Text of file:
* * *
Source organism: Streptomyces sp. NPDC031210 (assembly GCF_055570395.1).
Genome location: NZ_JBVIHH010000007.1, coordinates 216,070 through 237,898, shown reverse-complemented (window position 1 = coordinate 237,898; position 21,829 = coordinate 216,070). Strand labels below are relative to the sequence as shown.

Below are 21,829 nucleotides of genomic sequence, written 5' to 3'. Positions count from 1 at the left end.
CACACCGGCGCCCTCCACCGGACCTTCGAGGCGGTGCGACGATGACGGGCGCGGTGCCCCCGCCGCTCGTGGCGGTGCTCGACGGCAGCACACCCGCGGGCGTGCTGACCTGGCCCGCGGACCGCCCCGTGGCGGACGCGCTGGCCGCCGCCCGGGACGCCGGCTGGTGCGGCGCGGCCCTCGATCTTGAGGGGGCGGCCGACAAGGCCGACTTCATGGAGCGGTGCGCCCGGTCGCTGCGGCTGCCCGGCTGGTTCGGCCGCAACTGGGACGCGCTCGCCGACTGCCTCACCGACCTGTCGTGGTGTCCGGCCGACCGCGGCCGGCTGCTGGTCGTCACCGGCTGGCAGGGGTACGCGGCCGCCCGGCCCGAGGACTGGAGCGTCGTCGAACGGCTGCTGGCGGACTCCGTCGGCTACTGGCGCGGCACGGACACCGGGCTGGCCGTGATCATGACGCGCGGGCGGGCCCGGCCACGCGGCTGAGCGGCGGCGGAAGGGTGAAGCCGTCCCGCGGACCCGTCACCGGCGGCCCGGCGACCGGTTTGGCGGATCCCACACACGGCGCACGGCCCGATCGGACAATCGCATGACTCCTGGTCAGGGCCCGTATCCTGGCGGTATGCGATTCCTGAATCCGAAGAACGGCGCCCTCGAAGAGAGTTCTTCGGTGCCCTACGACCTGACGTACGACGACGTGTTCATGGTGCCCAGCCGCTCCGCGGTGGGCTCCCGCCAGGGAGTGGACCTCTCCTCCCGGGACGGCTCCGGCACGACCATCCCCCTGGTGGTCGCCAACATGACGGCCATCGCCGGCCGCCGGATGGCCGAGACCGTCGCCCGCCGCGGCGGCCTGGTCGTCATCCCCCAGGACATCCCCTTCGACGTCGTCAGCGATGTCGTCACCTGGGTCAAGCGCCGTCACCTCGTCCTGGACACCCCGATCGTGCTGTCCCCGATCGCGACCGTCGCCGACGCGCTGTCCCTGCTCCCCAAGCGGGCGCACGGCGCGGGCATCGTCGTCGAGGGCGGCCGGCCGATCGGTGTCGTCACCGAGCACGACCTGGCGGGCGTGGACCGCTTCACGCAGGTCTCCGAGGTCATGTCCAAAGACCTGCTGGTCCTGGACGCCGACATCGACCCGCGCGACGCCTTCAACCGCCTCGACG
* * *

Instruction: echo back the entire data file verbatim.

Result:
Source organism: Streptomyces sp. NPDC031210 (assembly GCF_055570395.1).
Genome location: NZ_JBVIHH010000007.1, coordinates 216,070 through 237,898, shown reverse-complemented (window position 1 = coordinate 237,898; position 21,829 = coordinate 216,070). Strand labels below are relative to the sequence as shown.

Below are 21,829 nucleotides of genomic sequence, written 5' to 3'. Positions count from 1 at the left end.
CACACCGGCGCCCTCCACCGGACCTTCGAGGCGGTGCGACGATGACGGGCGCGGTGCCCCCGCCGCTCGTGGCGGTGCTCGACGGCAGCACACCCGCGGGCGTGCTGACCTGGCCCGCGGACCGCCCCGTGGCGGACGCGCTGGCCGCCGCCCGGGACGCCGGCTGGTGCGGCGCGGCCCTCGATCTTGAGGGGGCGGCCGACAAGGCCGACTTCATGGAGCGGTGCGCCCGGTCGCTGCGGCTGCCCGGCTGGTTCGGCCGCAACTGGGACGCGCTCGCCGACTGCCTCACCGACCTGTCGTGGTGTCCGGCCGACCGCGGCCGGCTGCTGGTCGTCACCGGCTGGCAGGGGTACGCGGCCGCCCGGCCCGAGGACTGGAGCGTCGTCGAACGGCTGCTGGCGGACTCCGTCGGCTACTGGCGCGGCACGGACACCGGGCTGGCCGTGATCATGACGCGCGGGCGGGCCCGGCCACGCGGCTGAGCGGCGGCGGAAGGGTGAAGCCGTCCCGCGGACCCGTCACCGGCGGCCCGGCGACCGGTTTGGCGGATCCCACACACGGCGCACGGCCCGATCGGACAATCGCATGACTCCTGGTCAGGGCCCGTATCCTGGCGGTATGCGATTCCTGAATCCGAAGAACGGCGCCCTCGAAGAGAGTTCTTCGGTGCCCTACGACCTGACGTACGACGACGTGTTCATGGTGCCCAGCCGCTCCGCGGTGGGCTCCCGCCAGGGAGTGGACCTCTCCTCCCGGGACGGCTCCGGCACGACCATCCCCCTGGTGGTCGCCAACATGACGGCCATCGCCGGCCGCCGGATGGCCGAGACCGTCGCCCGCCGCGGCGGCCTGGTCGTCATCCCCCAGGACATCCCCTTCGACGTCGTCAGCGATGTCGTCACCTGGGTCAAGCGCCGTCACCTCGTCCTGGACACCCCGATCGTGCTGTCCCCGATCGCGACCGTCGCCGACGCGCTGTCCCTGCTCCCCAAGCGGGCGCACGGCGCGGGCATCGTCGTCGAGGGCGGCCGGCCGATCGGTGTCGTCACCGAGCACGACCTGGCGGGCGTGGACCGCTTCACGCAGGTCTCCGAGGTCATGTCCAAAGACCTGCTGGTCCTGGACGCCGACATCGACCCGCGCGACGCCTTCAACCGCCTCGACG